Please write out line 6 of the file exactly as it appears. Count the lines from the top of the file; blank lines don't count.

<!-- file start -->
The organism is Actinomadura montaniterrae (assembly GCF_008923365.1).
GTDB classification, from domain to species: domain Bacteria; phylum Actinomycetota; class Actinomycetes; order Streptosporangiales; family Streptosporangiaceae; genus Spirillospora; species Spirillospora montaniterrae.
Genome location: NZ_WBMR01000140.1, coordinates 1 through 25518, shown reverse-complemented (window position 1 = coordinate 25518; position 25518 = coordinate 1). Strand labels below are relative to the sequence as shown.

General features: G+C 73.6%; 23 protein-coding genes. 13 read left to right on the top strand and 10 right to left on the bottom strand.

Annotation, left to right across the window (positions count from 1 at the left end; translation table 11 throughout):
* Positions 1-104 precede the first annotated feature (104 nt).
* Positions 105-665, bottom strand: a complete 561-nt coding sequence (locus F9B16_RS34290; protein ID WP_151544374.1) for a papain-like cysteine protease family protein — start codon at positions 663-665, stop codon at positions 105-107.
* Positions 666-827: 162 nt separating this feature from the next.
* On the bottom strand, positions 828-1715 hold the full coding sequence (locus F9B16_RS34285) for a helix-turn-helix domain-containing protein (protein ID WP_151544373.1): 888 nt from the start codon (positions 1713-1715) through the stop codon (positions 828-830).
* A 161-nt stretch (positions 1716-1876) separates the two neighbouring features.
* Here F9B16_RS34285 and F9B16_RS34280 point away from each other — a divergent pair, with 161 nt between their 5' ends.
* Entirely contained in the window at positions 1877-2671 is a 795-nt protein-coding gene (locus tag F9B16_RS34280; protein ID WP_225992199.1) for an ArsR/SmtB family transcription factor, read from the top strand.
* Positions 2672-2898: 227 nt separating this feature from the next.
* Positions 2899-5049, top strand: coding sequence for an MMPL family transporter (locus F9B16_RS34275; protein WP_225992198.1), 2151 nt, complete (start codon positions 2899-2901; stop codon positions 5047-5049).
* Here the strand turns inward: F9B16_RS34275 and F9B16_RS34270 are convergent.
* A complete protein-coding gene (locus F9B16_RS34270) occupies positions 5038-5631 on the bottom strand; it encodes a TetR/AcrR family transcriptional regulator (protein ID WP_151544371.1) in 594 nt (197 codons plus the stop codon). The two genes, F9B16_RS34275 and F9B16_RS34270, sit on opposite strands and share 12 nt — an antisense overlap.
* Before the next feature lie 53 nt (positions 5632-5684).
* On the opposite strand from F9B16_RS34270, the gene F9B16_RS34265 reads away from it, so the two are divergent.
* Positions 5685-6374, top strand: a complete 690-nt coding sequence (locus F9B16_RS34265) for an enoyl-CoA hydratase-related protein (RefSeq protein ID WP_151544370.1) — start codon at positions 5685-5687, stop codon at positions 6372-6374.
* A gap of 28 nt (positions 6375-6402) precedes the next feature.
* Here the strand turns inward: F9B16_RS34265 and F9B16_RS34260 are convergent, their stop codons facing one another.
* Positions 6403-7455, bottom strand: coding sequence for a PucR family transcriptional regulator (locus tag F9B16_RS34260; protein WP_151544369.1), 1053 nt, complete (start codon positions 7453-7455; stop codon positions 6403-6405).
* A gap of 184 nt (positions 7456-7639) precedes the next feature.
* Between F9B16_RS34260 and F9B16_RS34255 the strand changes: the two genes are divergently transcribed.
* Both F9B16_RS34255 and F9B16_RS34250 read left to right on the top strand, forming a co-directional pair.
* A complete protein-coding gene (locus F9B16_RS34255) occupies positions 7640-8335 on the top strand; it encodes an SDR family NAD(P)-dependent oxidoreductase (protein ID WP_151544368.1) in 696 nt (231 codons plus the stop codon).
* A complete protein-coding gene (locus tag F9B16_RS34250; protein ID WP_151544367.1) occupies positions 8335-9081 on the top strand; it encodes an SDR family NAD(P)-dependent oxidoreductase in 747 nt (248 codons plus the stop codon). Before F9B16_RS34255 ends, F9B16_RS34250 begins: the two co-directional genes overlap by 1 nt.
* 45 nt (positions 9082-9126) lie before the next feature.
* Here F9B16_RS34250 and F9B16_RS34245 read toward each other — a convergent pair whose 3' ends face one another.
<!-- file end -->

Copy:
* Positions 1-104 precede the first annotated feature (104 nt).